(TibetanReview.net, Nov18, 2017) – Citing much increased tiredness since last year, Tibet’s exiled spiritual leader, the Dalai Lama, has said he had appointed emissaries to attend international engagements and speak on his behalf for an indefinite period of time. The Dalai Lama revealed this decision during a dialogue on Nov 6 at his residence in Dharamshala, India, with a group of international youth leaders in an event organized by Washington-based United States Institute of Peace (USIP), reported the Tibetan language service of VOA Nov 16.
“I’m 82 years old, and since last year [my] feeling of tiredness has been much increased,” he was quoted as having told the group during video-recorded meetings.
He has said that since he may not be able to maintain a regular international travel schedule, the president of the Central Tibetan Administration (CTA), Sikyong Lobsang Sangay, and prominent Buddhist scholar and former CTA head Prof Samdong Rinpoche had been designated to act as his emissaries.
Calling them “trusted friends, (who) know my thinking,” and in whom “I have full trust,” the Dalai Lama has said, pointing to these two persons, “Our work, continuously, should be more active [and internationally engaged], so in these two persons.”
And he was reported to have told the dialogue’s moderator, USIP President Nancy Lindborg, “If your side … or your government’s side” has concerns, “then these two persons, either one, can participate as my representative or my personal emissary.”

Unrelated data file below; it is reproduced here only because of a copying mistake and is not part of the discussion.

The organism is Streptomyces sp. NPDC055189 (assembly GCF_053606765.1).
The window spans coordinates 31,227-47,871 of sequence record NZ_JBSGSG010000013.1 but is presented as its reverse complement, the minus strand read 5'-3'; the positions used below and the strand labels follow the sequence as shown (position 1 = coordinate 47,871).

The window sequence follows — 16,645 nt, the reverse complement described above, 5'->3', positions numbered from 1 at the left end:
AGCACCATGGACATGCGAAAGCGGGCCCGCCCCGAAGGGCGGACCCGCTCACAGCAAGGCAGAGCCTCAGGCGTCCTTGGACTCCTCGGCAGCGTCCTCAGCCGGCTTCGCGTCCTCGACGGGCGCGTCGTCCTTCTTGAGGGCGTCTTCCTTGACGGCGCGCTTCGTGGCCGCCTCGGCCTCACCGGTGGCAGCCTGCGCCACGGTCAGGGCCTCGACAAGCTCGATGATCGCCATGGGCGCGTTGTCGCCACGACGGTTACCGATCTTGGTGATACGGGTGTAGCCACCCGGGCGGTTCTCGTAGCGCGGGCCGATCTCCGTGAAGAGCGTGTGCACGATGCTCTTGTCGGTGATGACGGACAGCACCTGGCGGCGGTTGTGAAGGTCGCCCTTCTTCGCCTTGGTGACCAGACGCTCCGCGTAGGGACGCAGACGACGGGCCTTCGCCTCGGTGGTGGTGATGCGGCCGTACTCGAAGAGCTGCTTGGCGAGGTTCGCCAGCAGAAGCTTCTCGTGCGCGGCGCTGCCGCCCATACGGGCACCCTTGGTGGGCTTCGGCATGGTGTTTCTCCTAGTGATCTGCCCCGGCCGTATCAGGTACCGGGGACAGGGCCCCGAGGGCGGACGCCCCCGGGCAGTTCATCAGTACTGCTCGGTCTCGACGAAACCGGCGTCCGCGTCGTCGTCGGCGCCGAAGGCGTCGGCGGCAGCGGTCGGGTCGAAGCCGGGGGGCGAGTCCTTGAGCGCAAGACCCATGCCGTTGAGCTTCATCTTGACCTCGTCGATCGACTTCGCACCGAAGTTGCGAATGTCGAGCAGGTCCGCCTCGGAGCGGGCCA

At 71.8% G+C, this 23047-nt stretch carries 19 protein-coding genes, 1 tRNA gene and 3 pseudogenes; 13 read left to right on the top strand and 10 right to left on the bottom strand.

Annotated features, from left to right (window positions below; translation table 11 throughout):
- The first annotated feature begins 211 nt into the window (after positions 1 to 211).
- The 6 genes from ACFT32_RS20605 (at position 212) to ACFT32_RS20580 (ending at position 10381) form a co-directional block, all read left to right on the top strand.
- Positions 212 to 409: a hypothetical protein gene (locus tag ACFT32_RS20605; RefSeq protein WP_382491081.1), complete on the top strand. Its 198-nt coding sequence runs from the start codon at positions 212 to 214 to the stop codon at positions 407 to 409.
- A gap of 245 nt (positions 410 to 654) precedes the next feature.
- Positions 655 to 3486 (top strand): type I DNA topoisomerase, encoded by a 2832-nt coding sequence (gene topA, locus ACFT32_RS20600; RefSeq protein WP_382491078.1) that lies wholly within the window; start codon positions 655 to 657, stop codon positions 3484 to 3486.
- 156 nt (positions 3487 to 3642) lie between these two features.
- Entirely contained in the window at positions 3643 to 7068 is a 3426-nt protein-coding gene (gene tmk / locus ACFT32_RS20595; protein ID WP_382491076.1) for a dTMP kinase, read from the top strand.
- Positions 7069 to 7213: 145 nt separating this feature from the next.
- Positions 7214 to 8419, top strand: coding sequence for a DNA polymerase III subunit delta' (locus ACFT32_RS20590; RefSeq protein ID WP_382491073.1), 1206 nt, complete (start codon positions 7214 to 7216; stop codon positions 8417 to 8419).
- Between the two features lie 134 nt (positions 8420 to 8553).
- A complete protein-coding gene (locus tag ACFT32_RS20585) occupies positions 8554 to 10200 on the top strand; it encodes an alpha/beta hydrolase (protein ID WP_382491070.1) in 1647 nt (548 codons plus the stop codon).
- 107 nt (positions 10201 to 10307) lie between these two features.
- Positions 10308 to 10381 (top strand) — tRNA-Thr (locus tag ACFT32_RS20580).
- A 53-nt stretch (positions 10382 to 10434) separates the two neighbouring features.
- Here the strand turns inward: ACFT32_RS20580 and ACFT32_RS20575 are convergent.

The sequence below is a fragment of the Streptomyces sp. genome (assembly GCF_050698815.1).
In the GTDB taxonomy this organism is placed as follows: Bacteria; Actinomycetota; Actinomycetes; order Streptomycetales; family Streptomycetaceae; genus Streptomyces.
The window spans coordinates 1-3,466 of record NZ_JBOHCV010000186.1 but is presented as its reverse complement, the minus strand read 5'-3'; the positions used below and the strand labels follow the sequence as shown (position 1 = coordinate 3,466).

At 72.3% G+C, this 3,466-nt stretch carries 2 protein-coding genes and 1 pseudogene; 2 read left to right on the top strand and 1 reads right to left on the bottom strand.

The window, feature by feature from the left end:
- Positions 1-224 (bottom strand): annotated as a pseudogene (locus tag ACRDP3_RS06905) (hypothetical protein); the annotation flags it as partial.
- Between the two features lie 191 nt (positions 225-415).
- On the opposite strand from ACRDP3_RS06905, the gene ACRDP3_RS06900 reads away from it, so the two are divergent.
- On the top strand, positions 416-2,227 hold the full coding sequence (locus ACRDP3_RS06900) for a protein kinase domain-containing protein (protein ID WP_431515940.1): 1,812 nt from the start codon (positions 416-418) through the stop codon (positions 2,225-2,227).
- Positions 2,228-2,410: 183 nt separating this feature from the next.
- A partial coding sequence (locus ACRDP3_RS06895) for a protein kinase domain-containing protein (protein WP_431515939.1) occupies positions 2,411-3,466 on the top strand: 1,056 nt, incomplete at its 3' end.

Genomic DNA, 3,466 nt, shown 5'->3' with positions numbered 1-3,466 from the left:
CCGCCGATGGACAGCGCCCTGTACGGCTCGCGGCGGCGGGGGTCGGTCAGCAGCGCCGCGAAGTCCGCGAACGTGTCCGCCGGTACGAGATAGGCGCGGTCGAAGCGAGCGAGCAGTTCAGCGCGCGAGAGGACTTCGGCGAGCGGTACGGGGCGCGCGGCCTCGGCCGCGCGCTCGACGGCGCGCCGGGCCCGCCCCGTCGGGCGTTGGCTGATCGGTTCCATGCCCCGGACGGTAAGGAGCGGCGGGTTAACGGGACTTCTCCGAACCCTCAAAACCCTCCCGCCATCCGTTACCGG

Carole McGranahan, a University of Colorado anthropologist and historian of Tibet, has said the Dalai Lama’s physical absence from global engagements, unfortunately cannot be substituted via proxy.
“For so much of the world, the Dalai Lama is the symbol of Tibet. Will his trusted emissaries be able to achieve the same effects? Of course not, as no one can truly stand in for the Dalai Lama,” she was quoted as saying. “They will be able to represent him, but no one can embody the message of Tibet as he does. His holiness’s stepping back from international travel will signal a new era of Tibetan diplomacy in the world.”
Robert Barnett, director of the Modern Tibet Studies Program at Columbia University, has suggested that the Dalai Lama’s decision may be a signal to Beijing, possibly even a response to a request from Beijing, or perhaps a post-19th Party Congress signal to the Chinese leadership.
It should be noted that on the sidelines of the 19th national Congress of the Communist Party of China held in Beijing over Oct 18-24, Zhang Yijiong the Party’s Tibet working group chief, had told reporters that there could be no excuses for foreign leaders to meeting the Dalai Lama.